Yet that is precisely why the play’s revival is so welcome. Butterworth’s lyrical, ironic and folkloric language is just what is needed now to detoxify the Englishness that is the bedrock of the play and to remind us of its value.
Jerusalem in 2022 represents a reprieve for all that is best, most anarchic and most bawdily generous in the English soul. In fact, at a time when the nation is led by little, petty men, Rooster and his army of giants have never been needed more.
On Tuesday 19 April Jez Butterworth is joining us in the newsroom for a very special ThinkIn to discuss the story behind Jerusalem with James Harding. We’d love you to come along. Tickets are available – but don’t dither, they’re selling fast.
Here are this week’s recommendations:
Operation Mincemeat (general release, 15 April)
It has taken 12 years for Ben Macintyre’s fine book to reach the big screen – but, as John Madden’s excellent movie demonstrates to gripping and entertaining effect, patience in film-making is often vindicated. Who on earth, in 1943, would have imagined that a floating corpse, packed with false documents claiming that the Allies intended to land in Greece rather than, as the Nazis assumed, in Sicily, would persuade Hitler to change his entire counter-strategy? A group of British intelligence officers on the so-called Twenty Committee, that’s who. An extraordinary rendering of history that should really be seen at the cinema – and one that, as conventional warfare rages once more in Europe, feels unexpectedly and eerily contemporary.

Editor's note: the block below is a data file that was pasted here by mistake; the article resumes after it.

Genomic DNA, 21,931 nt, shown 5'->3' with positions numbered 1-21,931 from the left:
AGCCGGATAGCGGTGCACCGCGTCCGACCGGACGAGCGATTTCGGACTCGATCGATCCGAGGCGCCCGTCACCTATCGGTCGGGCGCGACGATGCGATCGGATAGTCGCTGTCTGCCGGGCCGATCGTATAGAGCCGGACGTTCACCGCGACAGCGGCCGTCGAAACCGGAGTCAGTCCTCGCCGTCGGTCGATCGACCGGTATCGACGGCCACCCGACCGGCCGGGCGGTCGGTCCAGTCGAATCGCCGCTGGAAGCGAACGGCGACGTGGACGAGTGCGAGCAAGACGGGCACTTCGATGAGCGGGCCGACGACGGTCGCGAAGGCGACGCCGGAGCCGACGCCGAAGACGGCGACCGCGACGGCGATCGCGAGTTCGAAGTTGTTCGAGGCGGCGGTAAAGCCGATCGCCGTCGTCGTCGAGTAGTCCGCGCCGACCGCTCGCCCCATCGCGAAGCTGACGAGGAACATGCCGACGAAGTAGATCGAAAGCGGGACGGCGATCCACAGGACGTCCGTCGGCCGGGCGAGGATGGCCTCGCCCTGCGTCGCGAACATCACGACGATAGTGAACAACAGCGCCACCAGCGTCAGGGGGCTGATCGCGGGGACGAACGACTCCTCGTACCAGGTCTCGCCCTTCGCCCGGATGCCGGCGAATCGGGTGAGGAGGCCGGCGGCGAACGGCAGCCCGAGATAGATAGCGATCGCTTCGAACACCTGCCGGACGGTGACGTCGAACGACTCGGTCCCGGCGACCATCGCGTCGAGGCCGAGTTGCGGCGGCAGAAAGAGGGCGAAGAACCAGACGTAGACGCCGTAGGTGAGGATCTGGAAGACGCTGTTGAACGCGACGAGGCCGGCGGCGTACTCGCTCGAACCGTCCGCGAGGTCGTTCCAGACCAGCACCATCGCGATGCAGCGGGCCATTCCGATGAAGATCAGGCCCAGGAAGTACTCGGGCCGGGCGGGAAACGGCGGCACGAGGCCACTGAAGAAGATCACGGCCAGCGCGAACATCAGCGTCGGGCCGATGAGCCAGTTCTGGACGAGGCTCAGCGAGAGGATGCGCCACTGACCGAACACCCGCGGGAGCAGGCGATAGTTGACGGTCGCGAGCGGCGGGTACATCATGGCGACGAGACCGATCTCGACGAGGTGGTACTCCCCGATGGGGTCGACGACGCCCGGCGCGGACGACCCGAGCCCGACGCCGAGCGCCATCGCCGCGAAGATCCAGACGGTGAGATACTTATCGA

Last Thursday, 50 Tortoise members were lucky enough to have their own private preview screening of Operation Mincemeat, along with a Q&A with Ben Macintyre, the screenwriter Michelle Ashford, and director John Madden.
It was an exclusive Friends of Tortoise event – to book your place at the next one, sign up to become the ultimate supporter of Tortoise.
Left On Tenth: A Second Chance At Life by Delia Ephron
When Delia Ephron co-wrote You’ve Got Mail (1998) with her sister Nora, she can hardly have imagined that, years later, she would find herself re-enacting a version of the screenplay in real life. Capsized by the death of Nora and her husband Jerry (to whom she had been married for 33 years), she received an email from an old acquaintance, Peter, responding to a piece she had written for the New York Times. The two corresponded – and, both 72 and widowed, fell in love. Charming and extremely readable, it’s a memoir that is all the stronger for its recognition that the quest for happiness is rarely linear.
Familia by Camila Cabello
First of all, let us forgive Camila Cabello for her duet on this album with Ed Sheeran, ‘Bam Bam’: we all make mistakes. In every other respect, this is by some margin Cabello’s most impressive solo achievement to date, and blends infectious breakup pop – the lyrics draw heavily on her split with Shawn Mendes – with rich strains of salsa, mariachi and cumbia rooted in her Mexican-Cuban heritage. This sense of cultural identity at a time of personal upheaval gives the album its binding theme (and its title). An album which suggests that, aged 25, Cabello is just getting warmed up.
Don’t forget to send in your own recommendations for Creative Sensemaker to firstname.lastname@example.org.
That’s all for now. Enjoy the weekend and take care of yourselves.
Editor and Partner